When conducting a cost analysis for a PLTE network, determining the number of sites and associated infrastructure is essential.  An accurate RF (Radio Frequency) path analysis and network design will reveal the number and location of sites needed to meet coverage and capacity requirements.   Don’t overlook site location and physical access to the site for maintenance and restoration, as well as access to fiber.  (Plus, if new sites are needed, time and cost for acquisition and permitting should be included.)  It’s also important to prepare and design for network redundancy, as well as backup power options that consider easy maintenance or sustainability like, hydrogen fuel cells.  Finally, assessing existing infrastructure to identify which assets can be leveraged for the new network will pay off immensely in the end.

Operations & Maintenance 

Transitioning to a PLTE Network comes with inherent benefits and efficiencies that can translate to lower operational expense.  First, LTE enables utilities to converge applications into a single, simplified network, eliminating the need to operate and maintain separate networks.  As for security, the word private alone evokes notions of more separation and control rather than having information accessible through someone else’s network.  But more than that, PLTE uses SIM-based security, enabling encryption and authorization at the device or application layer.  Something becoming more critical as more IP gateways are connected to the utility enterprise.   The digital foundation will also be more flexible, adaptable and easier to scale and upgrade as the amount of data rises in unison with the number of digital devices added on the grid, while purpose-built to your specific performance needs.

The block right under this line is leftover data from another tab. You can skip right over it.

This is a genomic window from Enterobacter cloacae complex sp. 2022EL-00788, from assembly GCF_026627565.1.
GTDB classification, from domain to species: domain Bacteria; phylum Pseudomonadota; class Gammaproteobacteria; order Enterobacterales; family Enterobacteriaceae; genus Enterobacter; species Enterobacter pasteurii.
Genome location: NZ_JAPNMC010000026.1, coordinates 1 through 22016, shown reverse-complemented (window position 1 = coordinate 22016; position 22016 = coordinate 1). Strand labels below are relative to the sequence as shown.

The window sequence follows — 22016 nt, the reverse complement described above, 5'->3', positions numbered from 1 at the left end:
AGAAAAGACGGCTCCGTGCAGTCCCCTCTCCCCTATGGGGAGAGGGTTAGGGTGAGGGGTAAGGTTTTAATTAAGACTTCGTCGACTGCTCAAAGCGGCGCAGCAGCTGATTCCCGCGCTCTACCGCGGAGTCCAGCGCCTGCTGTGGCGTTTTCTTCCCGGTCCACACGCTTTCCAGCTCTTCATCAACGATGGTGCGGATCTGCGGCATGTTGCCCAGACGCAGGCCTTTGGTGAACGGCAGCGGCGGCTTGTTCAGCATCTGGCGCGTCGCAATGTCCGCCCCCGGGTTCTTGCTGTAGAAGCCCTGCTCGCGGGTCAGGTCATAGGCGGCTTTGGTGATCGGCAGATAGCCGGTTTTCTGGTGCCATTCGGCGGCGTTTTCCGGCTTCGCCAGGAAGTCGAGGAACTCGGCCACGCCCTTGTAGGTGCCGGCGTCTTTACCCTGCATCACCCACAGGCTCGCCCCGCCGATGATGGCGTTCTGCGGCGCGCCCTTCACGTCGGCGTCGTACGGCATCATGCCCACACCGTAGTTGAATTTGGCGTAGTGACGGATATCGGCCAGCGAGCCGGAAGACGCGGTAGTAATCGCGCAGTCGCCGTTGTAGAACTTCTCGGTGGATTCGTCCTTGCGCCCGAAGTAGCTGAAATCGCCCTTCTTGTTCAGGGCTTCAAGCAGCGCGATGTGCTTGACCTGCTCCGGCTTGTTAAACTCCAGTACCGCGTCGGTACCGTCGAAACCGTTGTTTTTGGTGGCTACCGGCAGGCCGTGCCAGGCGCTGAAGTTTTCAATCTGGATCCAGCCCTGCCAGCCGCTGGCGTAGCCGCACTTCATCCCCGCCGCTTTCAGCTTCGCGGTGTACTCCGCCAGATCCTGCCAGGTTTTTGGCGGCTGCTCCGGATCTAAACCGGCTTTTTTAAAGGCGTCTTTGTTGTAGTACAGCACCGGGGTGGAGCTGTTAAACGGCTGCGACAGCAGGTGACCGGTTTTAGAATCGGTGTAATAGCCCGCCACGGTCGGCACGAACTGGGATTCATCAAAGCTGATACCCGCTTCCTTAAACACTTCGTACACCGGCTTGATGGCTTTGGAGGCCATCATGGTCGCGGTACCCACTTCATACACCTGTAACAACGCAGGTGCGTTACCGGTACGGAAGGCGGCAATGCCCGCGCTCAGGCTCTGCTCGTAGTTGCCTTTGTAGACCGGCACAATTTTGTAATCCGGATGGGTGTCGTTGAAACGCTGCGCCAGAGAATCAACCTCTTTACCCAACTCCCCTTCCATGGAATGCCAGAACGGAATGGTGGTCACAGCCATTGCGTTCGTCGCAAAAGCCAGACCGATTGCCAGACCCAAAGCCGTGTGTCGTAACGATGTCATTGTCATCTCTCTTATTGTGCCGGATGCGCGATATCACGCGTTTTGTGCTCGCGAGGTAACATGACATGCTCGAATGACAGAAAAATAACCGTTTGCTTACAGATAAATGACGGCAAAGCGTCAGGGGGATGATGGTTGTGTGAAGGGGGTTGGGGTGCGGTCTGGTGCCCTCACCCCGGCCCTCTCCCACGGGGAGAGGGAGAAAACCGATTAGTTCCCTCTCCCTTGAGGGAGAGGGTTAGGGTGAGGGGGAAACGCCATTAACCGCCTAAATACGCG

Cost of Doing Nothing

The digital transformation is not reserved for utilities alone; individual and business consumers have embraced digitalization.  

New market entrants and asset owners are disrupting the comfort of utilities’ traditional monopoly status and altering the unidirectional landscape to a complex, bi-directional one.   Utilities are at a turning point.  Do you continue operating disparate networks designed for specific application requirements, and/or continuing to replace aging equipment and hoping it doesn’t become obsolete?  Or do you invest in foundational network technology that will adapt with the changing market demands and grow with your business and customer needs?

Without an advanced private network with the coverage and capacity of an LTE system, will you be able to become the grid of the future.  Will you be able to manage increasingly complex operations made up of distributed generation assets and DERs whether wind, solar, storage, EVs or demand response without a connected intelligent system?   

Matt Chester's picture
Matt Chester on Oct 11, 2022

When conducting a cost analysis for a PLTE network, determining the number of sites and associated infrastructure is essential.

After the network is established, will forward looking planning require looking at additional sites/infrastructure needed? And if so, with what frequency should that be done? 

Tim  Sill's picture
Tim Sill on Oct 18, 2022

Hey Matt, once you establish your wireless network it is critical to plan for future business needs.  Things that can drive additional sites are expansion of the electrical distribution grid, new DER locations, expansion of application layers, etc.  In some cases, reoptimizing the wireless network, such as changing RF coverage areas by antenna adjustments or adding/replacement of antennas, can resolve expansion needs.  However there are also cases where additional network sites will be needed. With PLTE the network typically uses the same frequency you have on surrounding sites as long as the existing frequency is available to be used.  For instance, spectrum licenses for 900MHz, CBRS, etc. or even unlicensed spectrum (5GHz UNII) that cover the expansion areas.  

Should the expansion area not have a common frequency available as the existing network, it is not critical.  Most PLTE networks are focused on Fixed Wireless Access which does not require mobility features (e.g. mobile handovers) so a different frequency can be used where needed.

David Hulinsky's picture
Thank David for the Post!